Q & A With Retiring Professor Henry Schvey

Henry Schvey, professor of drama and comparative literature, reflects on an over three decade career in the performing arts at WashU.

When did you first join the Performing Arts Department? What’s something that has changed about the department or university since then? 

I arrived in the fall of 1987 from the Netherlands, where I was a professor of English at the University of Leiden from 1973-87. I was also artistic director of the Leiden English Speaking Theatre. I came to WU as a chair. 

From a personal standpoint, I felt that my mission was to help create a performing arts culture here at WU, the university known for the hard sciences. You would be amazed at how many people did not know we even had a performing arts department or a 650-seat Edison Theatre (along with two other performance spaces) right on campus. I think I helped change that perception over time. 

One thing that has changed for the better is the perception of the arts and arts practice within the university. The position of professor of the practice is a good example. When I arrived and for the next two decades or so, the position of the artists-in-residence (as they were then called) felt vulnerable and marginalized, even though these artists/teachers were at the top of their professions and held the highest academic degree (MFA) possible. There was a two-tiered system in place between other academics and faculty in acting, directing, dance, design (and one might also add music). The disparity between women and men’s salaries was also marked. These things have changed for the better or are changing. I think the university administration realizes that there are more and different ways of providing information and doing research than writing papers and books, and that information conveyed through the expressive body or shape is just as valuable as that conveyed through other means.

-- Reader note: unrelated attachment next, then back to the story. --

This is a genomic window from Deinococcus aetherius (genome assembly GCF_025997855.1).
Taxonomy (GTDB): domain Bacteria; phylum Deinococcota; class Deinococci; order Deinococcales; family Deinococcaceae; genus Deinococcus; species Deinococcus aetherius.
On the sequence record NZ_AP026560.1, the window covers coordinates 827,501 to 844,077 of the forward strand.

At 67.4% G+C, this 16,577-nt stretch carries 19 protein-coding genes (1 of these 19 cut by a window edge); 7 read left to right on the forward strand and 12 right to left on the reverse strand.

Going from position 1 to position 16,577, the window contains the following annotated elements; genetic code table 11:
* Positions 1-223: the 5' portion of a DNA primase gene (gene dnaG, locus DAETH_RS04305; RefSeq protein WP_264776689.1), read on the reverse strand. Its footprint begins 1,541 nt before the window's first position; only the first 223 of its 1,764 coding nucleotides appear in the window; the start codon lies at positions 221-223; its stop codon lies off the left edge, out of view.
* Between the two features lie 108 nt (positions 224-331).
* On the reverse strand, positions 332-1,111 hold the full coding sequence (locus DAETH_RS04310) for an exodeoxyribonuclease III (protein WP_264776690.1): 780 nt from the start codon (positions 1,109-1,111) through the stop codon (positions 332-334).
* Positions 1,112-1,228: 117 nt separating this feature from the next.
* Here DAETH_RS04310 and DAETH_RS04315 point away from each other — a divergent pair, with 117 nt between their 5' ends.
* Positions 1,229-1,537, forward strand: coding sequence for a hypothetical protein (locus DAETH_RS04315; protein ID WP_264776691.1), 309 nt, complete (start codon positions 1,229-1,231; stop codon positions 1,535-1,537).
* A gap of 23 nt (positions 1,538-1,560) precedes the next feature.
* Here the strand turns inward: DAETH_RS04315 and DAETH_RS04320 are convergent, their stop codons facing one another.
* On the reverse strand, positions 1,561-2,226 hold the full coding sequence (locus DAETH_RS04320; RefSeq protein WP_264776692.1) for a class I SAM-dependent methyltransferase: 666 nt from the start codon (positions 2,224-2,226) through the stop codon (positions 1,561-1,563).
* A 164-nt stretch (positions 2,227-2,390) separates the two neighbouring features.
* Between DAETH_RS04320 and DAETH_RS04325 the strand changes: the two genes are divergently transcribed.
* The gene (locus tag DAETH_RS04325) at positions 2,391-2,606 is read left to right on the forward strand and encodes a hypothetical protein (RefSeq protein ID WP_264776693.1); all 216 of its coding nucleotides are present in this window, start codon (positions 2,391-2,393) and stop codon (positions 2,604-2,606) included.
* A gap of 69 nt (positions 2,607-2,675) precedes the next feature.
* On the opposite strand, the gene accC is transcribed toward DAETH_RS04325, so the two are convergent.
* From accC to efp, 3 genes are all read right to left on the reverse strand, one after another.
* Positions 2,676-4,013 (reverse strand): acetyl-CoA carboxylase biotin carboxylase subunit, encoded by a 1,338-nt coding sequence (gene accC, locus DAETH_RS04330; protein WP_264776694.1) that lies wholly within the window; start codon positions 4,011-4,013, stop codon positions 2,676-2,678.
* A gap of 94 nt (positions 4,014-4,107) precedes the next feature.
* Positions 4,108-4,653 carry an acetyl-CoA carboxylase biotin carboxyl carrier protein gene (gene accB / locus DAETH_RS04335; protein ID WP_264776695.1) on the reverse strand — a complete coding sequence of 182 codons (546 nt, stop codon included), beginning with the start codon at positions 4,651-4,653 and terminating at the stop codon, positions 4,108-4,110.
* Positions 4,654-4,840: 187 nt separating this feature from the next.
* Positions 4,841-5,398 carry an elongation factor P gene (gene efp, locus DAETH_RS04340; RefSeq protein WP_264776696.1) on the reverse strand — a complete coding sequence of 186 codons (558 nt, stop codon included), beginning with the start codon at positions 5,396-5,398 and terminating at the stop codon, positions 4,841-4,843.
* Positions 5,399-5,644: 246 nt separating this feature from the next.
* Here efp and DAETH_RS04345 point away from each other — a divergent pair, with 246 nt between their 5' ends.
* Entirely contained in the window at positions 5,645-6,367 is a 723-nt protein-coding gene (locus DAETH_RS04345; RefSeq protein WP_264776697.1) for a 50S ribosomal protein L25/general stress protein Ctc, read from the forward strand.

What have you enjoyed about working at WashU?

This question is the easiest to answer: the students! Over the decades I have been blessed with hundreds of truly remarkable students. They have come from a multitude of backgrounds and ethnicities, but one thing I can generalize about is that our students from day one have impressed me with their generosity of spirit, intellectual curiosity and eagerness to learn and to express themselves. It has unequivocally been a tremendous place to teach and I have felt this from my first day in August 1987 to today’s most recent class. I feel incredibly fortunate to have been here for these thirty-seven years!

I have found that our students who study the performing arts at WU are often quite different from other prestigious universities. Yes, we have majors in drama and dance, but students need not major in one of these to leave a distinct impression on the department. Some of our most talented students are young people who have come to WU to study biology, mathematics, physics, classics or history, and along the way have developed a passion for the arts. That passion may have been kindled in high school, or it may have come from visiting an acting class, a chance audition, or seeing one of our performances. But our students, I believe, are able to combine the best sort of liberal arts education with the kind of self-expression that serves them well in future — whether or not they end up pursuing theater or dance. At the same time, those who do discover that their life’s work is in the arts are offered an education that is second to none.